Kendal Corp. aims to partner in Delaware
NEWARK – Now headquartered on the University of Delaware’s STAR Campus, Kendal Corp., a national support organization for a network of senior living centers, is seeking to bring its expertise and partnerships to the First State.
The 50-year-old, Quaker-founded organization signed a 3,000-square-foot lease in the new FinTech Innovation Hub, moving about 35 central administration staff from Kennett Square, Pa. It plans to add six or seven additional workers in Newark this year, helping to push innovative approaches to serving those late in life.
“Innovation and senior living don’t always go together, but we’re figuring that out. And that is really the intent to move down to UD,” said Steve Bailey, chief strategy officer for Kendal.
Kendal has a network of 12 communities in nine states, focusing primarily in the Mid-Atlantic and in New England, all of which are independently owned and operated. They pay annual fees to the central organization, which provides central services, consultation and innovation that benefits the members and residents.
The organization began after a group of Quakers from the Philadelphia and Wilmington areas grew older and recognized that none of the existing living situations fit their desires for an independent and engaging experience. In 1973, they founded what is today known as Kendal-Crosslands Communities, located near Longwood Gardens.
The need for innovative approaches to senior living could not be more urgent. About 10,000 Americans turn 65 every day, a trend that will continue until 2030, according to the U.S. Census Bureau. Meanwhile, the workforce to support that growth has not yet materialized and has been further hurt by the pandemic. A recent American Health Care Association and National Center for Assisted Living survey found that nearly every nursing home and assisted living community is currently facing a workforce crisis, while federal data shows 380,000 nursing home workers have left during the pandemic.
In coming to UD’s campus, Kendal is partnering with a research university where it has long worked with the Osher Lifelong Learning Institute.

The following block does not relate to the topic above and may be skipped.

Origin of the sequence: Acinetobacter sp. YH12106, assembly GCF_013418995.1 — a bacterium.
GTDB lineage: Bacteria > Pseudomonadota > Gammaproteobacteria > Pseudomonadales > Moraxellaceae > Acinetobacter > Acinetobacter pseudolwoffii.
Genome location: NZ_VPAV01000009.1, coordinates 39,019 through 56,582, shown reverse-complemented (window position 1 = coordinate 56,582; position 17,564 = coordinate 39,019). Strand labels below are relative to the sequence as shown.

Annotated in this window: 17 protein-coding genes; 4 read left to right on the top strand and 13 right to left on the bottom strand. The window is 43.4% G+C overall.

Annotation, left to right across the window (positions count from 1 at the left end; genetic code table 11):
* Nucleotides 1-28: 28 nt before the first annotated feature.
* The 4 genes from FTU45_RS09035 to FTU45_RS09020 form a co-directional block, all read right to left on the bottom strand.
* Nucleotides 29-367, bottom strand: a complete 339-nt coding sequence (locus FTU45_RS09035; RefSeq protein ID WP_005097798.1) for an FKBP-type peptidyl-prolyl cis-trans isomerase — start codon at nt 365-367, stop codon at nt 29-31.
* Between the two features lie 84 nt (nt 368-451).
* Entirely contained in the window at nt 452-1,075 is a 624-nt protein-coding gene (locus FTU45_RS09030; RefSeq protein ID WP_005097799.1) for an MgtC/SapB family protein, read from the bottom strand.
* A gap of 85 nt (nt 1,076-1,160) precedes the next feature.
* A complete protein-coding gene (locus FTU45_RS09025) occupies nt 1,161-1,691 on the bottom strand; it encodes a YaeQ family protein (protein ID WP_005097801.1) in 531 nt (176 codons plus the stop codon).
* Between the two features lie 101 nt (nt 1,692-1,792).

“I would say every Kendal community has strong links to a local university,” Bailey said, noting those include artists in residence programs, mentorships, teaching opportunities, internships, research, and more. “That’s really what we hope to work on with the University Delaware once we get settled.”
Around the country, Kendal is experimenting with robotics and voice assistants as a way to help bridge the workforce gap, but its innovation can be subtler as well.
At its new California community set to open this year, it’s building a 210-vehicle “car barn,” where residents could store a vehicle.
“It’s a racking system where you would drive up a vehicle, press a button and it disappears,” he said noting that the system reduces the structure’s footprint, saving on land costs and reducing impermeable coverage. “That car represents their freedom, and when you move into a community giving up the car keys is not an easy thing to do.”
The Kendal model emphasizes the inclusion of its residents in the work. Bailey noted that the soon-to-open California community “there will be 300 residents who are all technologically savvy, really interested in the environment and have a lot of free time on their hands. So we will encourage them to work on pilot projects of all sorts.”
In Delaware, Bailey and his team have been meeting with UD leaders and faculty to get a sense of where partnerships and projects could materialize. He hopes to help create a Kendal-branded internship and even assist the university in building a senior living programming minor or major degree program to help meet the industry’s needs.
A long-term goal could even see a Kendal community come to Newark, where faculty and students could integrate with senior residents on projects and research on campus, he said. Other universities nationwide have undertaken similar projects, finding success in drawing aging alumni back to campuses and keeping them involved with new generations.
“We’ll start small, but we have some big hopes and dreams,” Bailey added.
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